//just loaded from the EEPROM
        config = stored;

        //we don't need to look any further so break out of
        //the loop to speed things up a bit
  if (!compareSettings()) {
    //if they haven't changed the settings from the default then
    //there is no reason to waste an EEPROM write in storing them
    //so assume the stored version is the default
    stored = config;  

    //as there wasn't anything in the EEPROM set the offset to -1
    offset = -1;
Hopefully the comments make this code easy to understand, but essentially all it does is read a block of data from the EEPROM, see if it is a valid settings object by checking if the version variable is the same as the CONFIG_VERSION constant. If it is then we ensure that the current config structure is the same as the stored structure, otherwise we move on 1 byte and try again (this all happens in lines 3 to 20, ). Once we have searched through the entire EEPROM, either we will have found some settings and config and stored will be equal, or we haven't found any and they will differ. Note that we control the loop using the EEPROMSizeUno constant defined by the EEPROMex library, if you have a different Arduino then you will need to change this. If, when we have searched through the EEPROM, config and stored aren't the same then lines 22 to 30 make them so (so we don't store the default values to EEPROM for no reason) and reset the offset so that when it is incremented to save the settings it moves to the beginning of the address range.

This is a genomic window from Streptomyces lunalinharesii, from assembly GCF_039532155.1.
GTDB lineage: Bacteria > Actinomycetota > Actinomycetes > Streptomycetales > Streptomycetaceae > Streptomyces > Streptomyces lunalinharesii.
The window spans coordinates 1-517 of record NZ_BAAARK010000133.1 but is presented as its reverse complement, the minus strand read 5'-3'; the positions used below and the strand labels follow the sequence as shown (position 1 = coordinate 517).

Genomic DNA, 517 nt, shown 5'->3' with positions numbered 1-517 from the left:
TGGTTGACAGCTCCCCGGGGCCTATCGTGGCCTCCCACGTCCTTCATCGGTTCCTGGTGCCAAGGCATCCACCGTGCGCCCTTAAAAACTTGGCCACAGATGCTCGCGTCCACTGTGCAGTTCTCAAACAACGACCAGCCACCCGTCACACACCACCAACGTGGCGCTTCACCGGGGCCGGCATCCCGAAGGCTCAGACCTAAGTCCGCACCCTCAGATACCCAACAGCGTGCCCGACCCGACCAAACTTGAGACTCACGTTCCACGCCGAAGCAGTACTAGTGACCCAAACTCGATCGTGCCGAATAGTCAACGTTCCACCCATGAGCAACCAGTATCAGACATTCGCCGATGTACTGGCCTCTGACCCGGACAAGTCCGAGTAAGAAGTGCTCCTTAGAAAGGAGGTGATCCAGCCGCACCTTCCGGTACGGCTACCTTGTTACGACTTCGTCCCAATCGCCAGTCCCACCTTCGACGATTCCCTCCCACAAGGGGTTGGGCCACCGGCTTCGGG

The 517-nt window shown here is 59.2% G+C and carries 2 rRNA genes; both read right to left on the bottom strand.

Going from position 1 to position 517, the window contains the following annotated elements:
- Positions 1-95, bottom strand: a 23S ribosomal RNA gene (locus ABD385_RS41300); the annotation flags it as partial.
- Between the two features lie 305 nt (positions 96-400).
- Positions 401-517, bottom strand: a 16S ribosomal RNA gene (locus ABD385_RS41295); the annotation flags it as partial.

Now in the main part of your sketch when you decided the settings need to change you can simply update the config instance and call a saveSettings function to actually write them to the EEPROM.
void saveSettings() {
  if (!compareSettings()) {
    //we need to store the new settings in EEPROM

    //move on one position from the previous place we stored things

    //if writing at offset would mean going outside the EEPROM limit then
    //reset the pointer to the beginning of the EEPROM
    if (offset > EEPROMSizeUno-sizeof(config)) offset = 0;

    //do the actual EEPROM writing
    EEPROM.updateBlock(offset, config);

    //stored should now be the same as config
    stored = config;
Essentially if the config and stored instances differ then we need to write config to the EEPROM. We increment the offset (the wear levelling part), check we haven't gone outside the valid range, and then write the block (we actually use update so that we don't write bytes that won't actually change) and now we know that config and stored are the same again.